Our editors have looked at the spectrum of current binocular offerings. Thanks to computer-aided design and manufacturing, there have never been more high-quality choices at reasonable prices. Sadly, there's also a bunch of junk out there masquerading as fine stargazing instrumentation. We've selected a few that we think will work for most skywatchers.
There was a lot to consider: magnification versus mass, field of view, prism type, optical quality ("sharpness"), light transmission, age of the user (to match "exit pupil" size, which changes as we grow older), shock resistance, waterproofing and more. 

The best binoculars for you

"Small" astronomy binoculars would probably be considered "medium" for bird watching, sports observation and other terrestrial purposes. This comes about as a consequence of optics (prism type and objective size, mostly). "Large" binoculars are difficult to use for terrestrial applications and have a narrow field of view. They begin to approach telescope quality in magnification, resolution and optical characteristics.

Most of our Editors' Choicesfor stargazing binoculars here are under $300. You can pay more than 10 times that for enormous binocular telescopes used by elite enthusiasts on special mounts! You'll also pay more for ruggedized ("mil spec," or military standard) binoculars, many of which suspend their prisms on shock mounts to keep the optics in precise alignment.

Also, our Editors' Choices use Porro prism optics. Compact binoculars usually employ "roof" prisms, which can be cast more cheaply, but whose quality can vary widely. [There's much more about Porro prisms in our Buyer's Guide.]
We think your needs are best served by reviewing in three categories.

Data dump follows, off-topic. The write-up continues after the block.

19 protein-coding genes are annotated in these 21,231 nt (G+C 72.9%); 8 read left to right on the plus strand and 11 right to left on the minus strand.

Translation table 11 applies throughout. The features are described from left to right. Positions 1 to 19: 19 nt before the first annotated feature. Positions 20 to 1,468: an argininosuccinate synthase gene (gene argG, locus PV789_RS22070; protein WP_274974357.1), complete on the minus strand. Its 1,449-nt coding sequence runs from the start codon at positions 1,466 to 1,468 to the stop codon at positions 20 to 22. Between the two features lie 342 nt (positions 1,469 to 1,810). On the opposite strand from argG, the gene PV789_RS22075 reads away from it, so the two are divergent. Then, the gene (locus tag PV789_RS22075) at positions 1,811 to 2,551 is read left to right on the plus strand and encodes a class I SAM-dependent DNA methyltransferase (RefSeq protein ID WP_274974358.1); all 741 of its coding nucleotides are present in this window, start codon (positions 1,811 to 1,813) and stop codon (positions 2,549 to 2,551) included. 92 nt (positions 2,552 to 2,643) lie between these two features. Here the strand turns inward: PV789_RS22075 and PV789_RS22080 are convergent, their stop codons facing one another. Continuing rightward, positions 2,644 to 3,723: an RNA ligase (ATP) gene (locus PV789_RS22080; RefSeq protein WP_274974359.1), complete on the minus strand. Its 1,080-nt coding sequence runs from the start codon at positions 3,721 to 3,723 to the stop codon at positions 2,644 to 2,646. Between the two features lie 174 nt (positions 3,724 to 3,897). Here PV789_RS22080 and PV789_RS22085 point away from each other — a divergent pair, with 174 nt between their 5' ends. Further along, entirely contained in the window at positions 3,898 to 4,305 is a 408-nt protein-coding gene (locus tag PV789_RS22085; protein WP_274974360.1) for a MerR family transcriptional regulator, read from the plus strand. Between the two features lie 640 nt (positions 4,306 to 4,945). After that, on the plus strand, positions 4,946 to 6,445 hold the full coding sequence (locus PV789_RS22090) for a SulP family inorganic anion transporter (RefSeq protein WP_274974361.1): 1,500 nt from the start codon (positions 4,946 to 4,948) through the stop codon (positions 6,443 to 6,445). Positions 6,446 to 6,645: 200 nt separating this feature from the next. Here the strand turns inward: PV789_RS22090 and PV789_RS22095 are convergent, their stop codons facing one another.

• Small, highly portable binoculars can be hand-held for viewing ease.
  • Medium binoculars offer higher powers of magnification, but still can be hand-held, if firmly braced.
  • Large binoculars have bigger "objective" lenses but must be mounted on a tripod or counterweighted arm for stability.
Here's a detailed look at our Editor's Choice selections for stargazing binoculars:

Best Small Binoculars 

Editor's Choice: Oberwerk Mariner 8x40 (Cost: $150)

Oberwerk in German means "above work." The brand does indeed perform high-level optical work, perfect for looking at objects above, as well as on the ground or water. Founder Kevin Busarow's Mariner series is not his top of the line, but it benefits greatly from engineering developed for his pricier models. The Oberwerk 8x40’s treat your eyes to an extremely wide field, at very high contrast, with razor-sharp focus; they are superb for observing the broad starscapes of the Milky Way. Just 5.5 inches (14 cm) from front to back and 6.5 inches wide (16.5 cm), the Mariners are compact and rugged enough to be your favorite "grab and go binoculars." But at 37 ounces, they may be more than a small person wants to carry for a long time.


Runner-Up: Celestron Cometron 7x50 (Cost: $30)

Yes, you read that price correctly! These Celestron lightweight, wide-field binoculars bring honest quality at a remarkably low price point. The compromise comes in the optics, particularly the prism's glass type (you might see a little more chromatic aberration around the edges of the moon, and the exit pupil isn't a nice, round circle). Optimized for "almost infinitely distant" celestial objects, these Cometrons won't focus closer than about 30 feet (9.1 meters).  But that's fine for most sports and other outdoor use. If you're gift-buying for multiple young astronomers – or you want an inexpensive second set for yourself – these binoculars could be your answer. Just maybe remind those young folks to be a little careful around water; Celestron claims only that the Cometrons are "water resistant," not waterproof. 


Honorable Mention: Swarovski Habicht 8x30 (Cost: $1,050)

From the legendary Austrian firm of Swarovski Optik, these "bins" are perfect. Really. Very sharp. Very lightweight. Very wide field. Very versatile. And very expensive! Our editors would have picked them if we could have afforded them. 

Honorable Mention: Nikon Aculon 7x50 (Cost: $110) 

Nikon's legendary optical quality and the large, 7mm exit pupil diameter make these appropriate as a gift for younger skywatchers. 

Best Medium Binoculars

Editor's Choice: Celestron SkyMaster 8x56 (Cost: $210)